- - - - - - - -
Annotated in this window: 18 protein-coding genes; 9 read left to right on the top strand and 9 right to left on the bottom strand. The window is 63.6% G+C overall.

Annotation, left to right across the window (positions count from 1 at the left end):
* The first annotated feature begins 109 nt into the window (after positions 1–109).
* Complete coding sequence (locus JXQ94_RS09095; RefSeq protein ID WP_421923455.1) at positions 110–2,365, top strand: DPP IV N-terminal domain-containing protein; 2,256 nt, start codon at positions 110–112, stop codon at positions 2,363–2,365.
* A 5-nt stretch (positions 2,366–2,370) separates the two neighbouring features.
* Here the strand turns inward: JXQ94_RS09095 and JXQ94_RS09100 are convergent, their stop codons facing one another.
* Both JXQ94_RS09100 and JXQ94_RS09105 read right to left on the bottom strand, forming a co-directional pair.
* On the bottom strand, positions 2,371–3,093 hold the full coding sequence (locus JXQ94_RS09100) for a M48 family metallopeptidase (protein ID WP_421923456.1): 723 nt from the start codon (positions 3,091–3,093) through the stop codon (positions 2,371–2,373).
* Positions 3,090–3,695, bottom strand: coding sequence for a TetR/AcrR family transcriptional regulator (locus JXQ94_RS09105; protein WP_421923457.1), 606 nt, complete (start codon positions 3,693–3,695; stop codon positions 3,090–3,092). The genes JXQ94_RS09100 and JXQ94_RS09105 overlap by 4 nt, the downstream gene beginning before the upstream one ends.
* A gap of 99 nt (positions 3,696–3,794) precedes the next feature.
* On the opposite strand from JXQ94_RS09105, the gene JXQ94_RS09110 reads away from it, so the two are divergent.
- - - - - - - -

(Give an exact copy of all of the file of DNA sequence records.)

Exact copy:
Annotated in this window: 18 protein-coding genes; 9 read left to right on the top strand and 9 right to left on the bottom strand. The window is 63.6% G+C overall.

Annotation, left to right across the window (positions count from 1 at the left end):
* The first annotated feature begins 109 nt into the window (after positions 1–109).
* Complete coding sequence (locus JXQ94_RS09095; RefSeq protein ID WP_421923455.1) at positions 110–2,365, top strand: DPP IV N-terminal domain-containing protein; 2,256 nt, start codon at positions 110–112, stop codon at positions 2,363–2,365.
* A 5-nt stretch (positions 2,366–2,370) separates the two neighbouring features.
* Here the strand turns inward: JXQ94_RS09095 and JXQ94_RS09100 are convergent, their stop codons facing one another.
* Both JXQ94_RS09100 and JXQ94_RS09105 read right to left on the bottom strand, forming a co-directional pair.
* On the bottom strand, positions 2,371–3,093 hold the full coding sequence (locus JXQ94_RS09100) for a M48 family metallopeptidase (protein ID WP_421923456.1): 723 nt from the start codon (positions 3,091–3,093) through the stop codon (positions 2,371–2,373).
* Positions 3,090–3,695, bottom strand: coding sequence for a TetR/AcrR family transcriptional regulator (locus JXQ94_RS09105; protein WP_421923457.1), 606 nt, complete (start codon positions 3,693–3,695; stop codon positions 3,090–3,092). The genes JXQ94_RS09100 and JXQ94_RS09105 overlap by 4 nt, the downstream gene beginning before the upstream one ends.
* A gap of 99 nt (positions 3,696–3,794) precedes the next feature.
* On the opposite strand from JXQ94_RS09105, the gene JXQ94_RS09110 reads away from it, so the two are divergent.